I’m like anyone else, I suppose; I can talk about myself all day long. If we’re honest, we admit that we–or something about our life–are our own favorite subject.

My About pages are general in nature. That’s okay, based on what they’re designed to do. Now I give you Mr. Espada’s poem as an adjunct to getting to know me. Also, as advice to follow. Truly.

I’m sincere when I say that through my blog I hope to share my journey in finding joy and contentment with Jesus Christ. I also hope to sometimes encourage, comfort the weary, offer consolation, teach, break through spiritual obstacles or propel someone toward God’s purpose for them.

However, I haven’t been totally honest yet. I’ve been wearing a plunger on my head, so to speak. Unknown to some of you, I’ve been trying to be something I’m not. It’s time to reveal a secret. I have manic-depressive illness which is not totally controlled even though I take my medications as directed and try to do all the things my doctor prescribes.

I know this revelation immediately sets me up for criticism. It’s okay. I don’t like being criticized for something I can’t help; but I think I can take it. Criticism or a “follower” of this blog deciding to stop following will be fine. You certainly can’t call me anything worse than I’ve called myself.*

Life with manic-depressive illness, also called bi-polar disorder, can be devastating to the one diagnosed with it. Depending on the severity of our individual diagnoses–and there are many–it can also make life hard for the families of those people with it. We don’t always act like we ‘should.’

We don’t respond the same way as people who have what I call ‘respectable’ illnesses like asthma or heart disease or diabetes. People with those illnesses have physical manifestations if things get out of sync. With a mental illness, the manifestations can be physical, but mostly they’re behavioral.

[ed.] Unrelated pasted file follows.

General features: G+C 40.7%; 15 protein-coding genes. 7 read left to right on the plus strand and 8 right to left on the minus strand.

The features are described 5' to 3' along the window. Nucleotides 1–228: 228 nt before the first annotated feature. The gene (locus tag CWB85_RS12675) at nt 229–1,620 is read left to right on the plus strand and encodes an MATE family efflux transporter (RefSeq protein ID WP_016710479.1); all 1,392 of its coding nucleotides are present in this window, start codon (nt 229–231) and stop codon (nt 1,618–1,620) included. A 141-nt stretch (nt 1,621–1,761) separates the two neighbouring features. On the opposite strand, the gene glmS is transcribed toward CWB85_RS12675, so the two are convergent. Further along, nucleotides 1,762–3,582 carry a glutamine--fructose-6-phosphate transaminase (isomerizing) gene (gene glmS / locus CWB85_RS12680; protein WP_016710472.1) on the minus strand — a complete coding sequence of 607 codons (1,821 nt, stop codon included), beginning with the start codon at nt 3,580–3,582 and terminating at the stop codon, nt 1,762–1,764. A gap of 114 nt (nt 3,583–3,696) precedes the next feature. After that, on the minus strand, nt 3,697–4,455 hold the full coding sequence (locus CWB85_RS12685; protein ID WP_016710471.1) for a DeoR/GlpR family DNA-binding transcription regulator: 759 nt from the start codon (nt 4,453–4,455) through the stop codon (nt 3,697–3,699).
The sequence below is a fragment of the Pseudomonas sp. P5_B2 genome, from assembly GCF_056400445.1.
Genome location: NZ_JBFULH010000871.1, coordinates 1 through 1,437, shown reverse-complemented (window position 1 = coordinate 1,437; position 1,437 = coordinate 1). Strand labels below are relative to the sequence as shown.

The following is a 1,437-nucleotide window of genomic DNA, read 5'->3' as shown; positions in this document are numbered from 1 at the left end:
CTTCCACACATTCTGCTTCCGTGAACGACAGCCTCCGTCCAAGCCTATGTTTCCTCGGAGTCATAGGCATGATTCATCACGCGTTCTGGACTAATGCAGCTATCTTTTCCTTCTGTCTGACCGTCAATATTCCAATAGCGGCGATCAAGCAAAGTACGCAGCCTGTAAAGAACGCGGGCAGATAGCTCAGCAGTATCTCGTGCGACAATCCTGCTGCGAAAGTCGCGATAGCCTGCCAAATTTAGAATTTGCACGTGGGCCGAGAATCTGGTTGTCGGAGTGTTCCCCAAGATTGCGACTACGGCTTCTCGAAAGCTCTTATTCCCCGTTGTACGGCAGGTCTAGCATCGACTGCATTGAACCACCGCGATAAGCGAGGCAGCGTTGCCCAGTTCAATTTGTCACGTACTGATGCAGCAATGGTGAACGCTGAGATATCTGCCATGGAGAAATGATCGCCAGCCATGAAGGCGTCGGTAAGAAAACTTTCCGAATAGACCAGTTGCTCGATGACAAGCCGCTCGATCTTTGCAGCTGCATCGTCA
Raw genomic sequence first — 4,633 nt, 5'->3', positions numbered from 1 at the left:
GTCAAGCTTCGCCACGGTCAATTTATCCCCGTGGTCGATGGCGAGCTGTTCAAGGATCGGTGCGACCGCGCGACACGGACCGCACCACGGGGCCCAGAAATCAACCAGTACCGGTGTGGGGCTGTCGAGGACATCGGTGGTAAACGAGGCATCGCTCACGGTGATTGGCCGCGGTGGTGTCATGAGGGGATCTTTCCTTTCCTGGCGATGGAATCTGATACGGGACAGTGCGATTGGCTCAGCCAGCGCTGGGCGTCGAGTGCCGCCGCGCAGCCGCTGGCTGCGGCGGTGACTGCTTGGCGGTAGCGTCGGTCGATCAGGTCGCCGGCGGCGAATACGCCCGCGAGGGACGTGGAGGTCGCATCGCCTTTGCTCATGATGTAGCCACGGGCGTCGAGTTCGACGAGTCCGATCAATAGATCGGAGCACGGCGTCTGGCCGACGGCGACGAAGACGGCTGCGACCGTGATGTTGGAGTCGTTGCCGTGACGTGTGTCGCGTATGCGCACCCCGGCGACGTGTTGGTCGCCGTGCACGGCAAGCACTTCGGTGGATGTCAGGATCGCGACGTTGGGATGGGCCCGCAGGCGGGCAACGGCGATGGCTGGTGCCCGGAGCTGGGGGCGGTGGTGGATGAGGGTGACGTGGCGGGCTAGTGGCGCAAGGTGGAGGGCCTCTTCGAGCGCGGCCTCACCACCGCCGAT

Maybe you’ve witnessed those manifestations. We just don’t act right.

Taking Mental Health Awareness Month seriously means you educate yourself about the difference between multiple personality disorder and schizophrenia; whether someone is worrying or actually has anxiety disorder. You might take it so far as to learn how to respond to those with mental illness. After all, one if five people struggle with some form.

Your knowledge of what to do could make a big difference to someone in your circle of acquaintances.

I’m not writing today to go into my story from the day I was diagnosed (and before). It’s not a pity-party. I decided to write for a couple of reasons.

First, if you decide you want to continue reading my blog, it should be based on honesty. You don’t have to be honest, but I need to take the plunger off my head. Then you’ll see me as I really am.

Honesty about who I am in this regard will also help us both see how blessed I’ve been so far in my journey. God has been holding my hand through many difficult times; while I was inpatient as well as an outpatient. That’s something people who walk past me in the hallways at church aren’t even aware of. **